In 2009, Paul Graham authored "Maker’s Schedule, Manager’s Schedule," outlining two distinct working styles: makers and managers. Graham discussed how makers struggle with focus and morale disruptions, primarily caused by meetings. He emphasized the conflicts that arise when leaders, often managers, fail to grasp the impact of imposing their work style on makers. Graham aimed to promote understanding and accommodation of these differing work styles to reduce conflicts and foster team success.
Today, the workplace is undergoing a rapid and profound transformation, embracing remote and hybrid work models driven by technology and aligned with managers' schedules. This shift underscores the importance of preserving makers' schedules. As we approach the future of work, it's crucial to revisit Paul Graham's ideas and implement practices that support the flourishing of both work styles.
In this blog, we examine the differences between the maker's schedule and the manager's schedule, and how to use metrics and work analytics to navigate the changing nature of the workplace.
The maker’s schedule
The maker’s schedule is designed to allow long, uninterrupted slots of focus time spent working on cognitively demanding tasks. This schedule is fundamental to facilitating what Cal Newport calls “deep work”, where an individual is able to dedicate many uninterrupted hours to a core task, essentially getting into a state of flow and performing at peak productivity. In this schedule, any interruption during focus time disturbs the individual’s state of flow.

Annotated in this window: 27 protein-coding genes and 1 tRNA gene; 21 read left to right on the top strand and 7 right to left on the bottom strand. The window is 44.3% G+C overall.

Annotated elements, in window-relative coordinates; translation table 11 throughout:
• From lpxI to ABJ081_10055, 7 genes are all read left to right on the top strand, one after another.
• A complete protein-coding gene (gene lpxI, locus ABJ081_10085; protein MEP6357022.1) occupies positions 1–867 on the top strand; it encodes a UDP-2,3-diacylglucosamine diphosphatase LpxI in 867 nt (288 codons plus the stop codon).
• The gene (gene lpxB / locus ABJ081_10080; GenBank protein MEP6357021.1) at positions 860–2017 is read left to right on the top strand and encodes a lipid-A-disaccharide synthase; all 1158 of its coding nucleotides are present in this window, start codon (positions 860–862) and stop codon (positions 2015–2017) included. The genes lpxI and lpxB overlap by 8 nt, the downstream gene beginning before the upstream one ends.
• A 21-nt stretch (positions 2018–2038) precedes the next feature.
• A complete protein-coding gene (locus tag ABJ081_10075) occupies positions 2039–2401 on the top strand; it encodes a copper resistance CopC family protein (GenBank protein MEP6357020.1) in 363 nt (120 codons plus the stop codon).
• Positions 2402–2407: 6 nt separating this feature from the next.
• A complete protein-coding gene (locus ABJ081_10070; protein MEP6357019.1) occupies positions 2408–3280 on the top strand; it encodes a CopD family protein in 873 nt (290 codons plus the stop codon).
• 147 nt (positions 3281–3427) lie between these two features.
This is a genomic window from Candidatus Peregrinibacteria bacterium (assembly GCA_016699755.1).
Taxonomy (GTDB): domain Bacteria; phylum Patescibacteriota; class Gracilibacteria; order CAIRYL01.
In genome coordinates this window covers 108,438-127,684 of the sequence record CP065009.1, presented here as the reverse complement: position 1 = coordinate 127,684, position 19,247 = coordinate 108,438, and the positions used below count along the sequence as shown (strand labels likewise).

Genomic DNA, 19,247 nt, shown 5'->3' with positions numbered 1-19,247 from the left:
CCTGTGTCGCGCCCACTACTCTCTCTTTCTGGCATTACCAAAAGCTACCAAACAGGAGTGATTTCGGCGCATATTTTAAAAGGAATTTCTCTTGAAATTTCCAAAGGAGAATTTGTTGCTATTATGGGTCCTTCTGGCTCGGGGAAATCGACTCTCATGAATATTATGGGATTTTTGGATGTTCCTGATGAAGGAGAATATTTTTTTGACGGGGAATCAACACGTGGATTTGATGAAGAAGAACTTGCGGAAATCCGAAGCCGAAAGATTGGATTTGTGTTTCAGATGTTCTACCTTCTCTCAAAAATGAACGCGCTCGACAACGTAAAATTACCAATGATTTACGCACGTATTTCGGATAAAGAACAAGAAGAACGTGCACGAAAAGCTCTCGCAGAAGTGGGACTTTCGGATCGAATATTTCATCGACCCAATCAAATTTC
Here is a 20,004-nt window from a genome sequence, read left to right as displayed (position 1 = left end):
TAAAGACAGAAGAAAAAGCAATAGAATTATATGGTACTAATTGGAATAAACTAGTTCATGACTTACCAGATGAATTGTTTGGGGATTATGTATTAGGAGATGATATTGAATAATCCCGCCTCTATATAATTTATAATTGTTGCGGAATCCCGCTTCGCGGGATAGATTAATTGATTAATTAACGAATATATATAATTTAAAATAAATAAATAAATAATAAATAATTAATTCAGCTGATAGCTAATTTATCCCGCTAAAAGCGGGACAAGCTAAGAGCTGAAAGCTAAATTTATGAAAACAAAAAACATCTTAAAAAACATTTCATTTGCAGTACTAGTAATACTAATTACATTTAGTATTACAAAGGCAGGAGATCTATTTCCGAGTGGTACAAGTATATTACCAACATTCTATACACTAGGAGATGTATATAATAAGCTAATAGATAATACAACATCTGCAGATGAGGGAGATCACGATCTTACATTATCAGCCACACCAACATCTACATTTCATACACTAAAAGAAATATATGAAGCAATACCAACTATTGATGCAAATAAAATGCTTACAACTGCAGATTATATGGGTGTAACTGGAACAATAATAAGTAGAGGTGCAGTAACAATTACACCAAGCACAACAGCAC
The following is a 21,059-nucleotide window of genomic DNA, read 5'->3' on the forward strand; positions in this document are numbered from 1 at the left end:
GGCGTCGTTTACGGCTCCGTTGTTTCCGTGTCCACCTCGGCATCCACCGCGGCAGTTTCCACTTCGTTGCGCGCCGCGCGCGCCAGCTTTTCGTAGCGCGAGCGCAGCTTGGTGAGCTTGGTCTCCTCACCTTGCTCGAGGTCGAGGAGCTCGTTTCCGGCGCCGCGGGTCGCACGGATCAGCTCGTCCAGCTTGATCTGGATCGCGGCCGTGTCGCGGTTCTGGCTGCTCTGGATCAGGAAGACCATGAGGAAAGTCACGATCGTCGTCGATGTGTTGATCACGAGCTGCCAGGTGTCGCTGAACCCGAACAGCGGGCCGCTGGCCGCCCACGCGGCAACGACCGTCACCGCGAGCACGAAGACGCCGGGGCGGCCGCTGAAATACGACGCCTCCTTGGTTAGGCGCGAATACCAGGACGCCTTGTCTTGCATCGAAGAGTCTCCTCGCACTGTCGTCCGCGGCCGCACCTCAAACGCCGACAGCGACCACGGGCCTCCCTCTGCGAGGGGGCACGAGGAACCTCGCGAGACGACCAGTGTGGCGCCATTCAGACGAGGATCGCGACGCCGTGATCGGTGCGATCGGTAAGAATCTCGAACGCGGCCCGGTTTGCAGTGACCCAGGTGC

Let us consider an example of a senior developer Jane here,
Picture a day in the life of Jane, a quintessential maker/senior developer at a remote-first and distributed tech company. Her workday starts at 9 AM, she goes through a team check-in, answers some emails, and then goes into a DND mode between 10 AM and 2 PM when she prefers to write code. In this uninterrupted stretch of time, Jane enjoys the uninterrupted quiet, the almost perfect mirroring of the still focus of her mind reflected in her environment and therefore in her work. At this time, she’s in a state of flow – her creativity is abundant, her focus is sharp, her work is impeccable, and when she closes work, she feels completely satisfied.
The manager’s schedule
In contrast, the manager’s schedule is structured to accommodate several meetings. Managers and bosses often view their days as hourly time slots that can be used to run meetings, respond to communication, plan strategies collaborate with others, etc. Managers, for the most part, do not spend long hours in siloed focus, instead, their productivity is maximized and measured by how much they are able to organize and manage the people reporting to them, often involving voluminous collaborative outreach.
Let us consider an example of Kat, who is Jane’s manager,
Kat’s workday is a picture of an individual on the manager’s schedule. Kat is Jane’s manager, managing 12 software engineers across three distributed offices. Most of her day is segmented into hour-long meetings, scheduled with scrum calls, team meetings, virtual cross-collaboration meetings with other teams, and executive meetings. Even if she manages to find a window of time for focus work, the consciousness of upcoming engagements preoccupies her the whole day.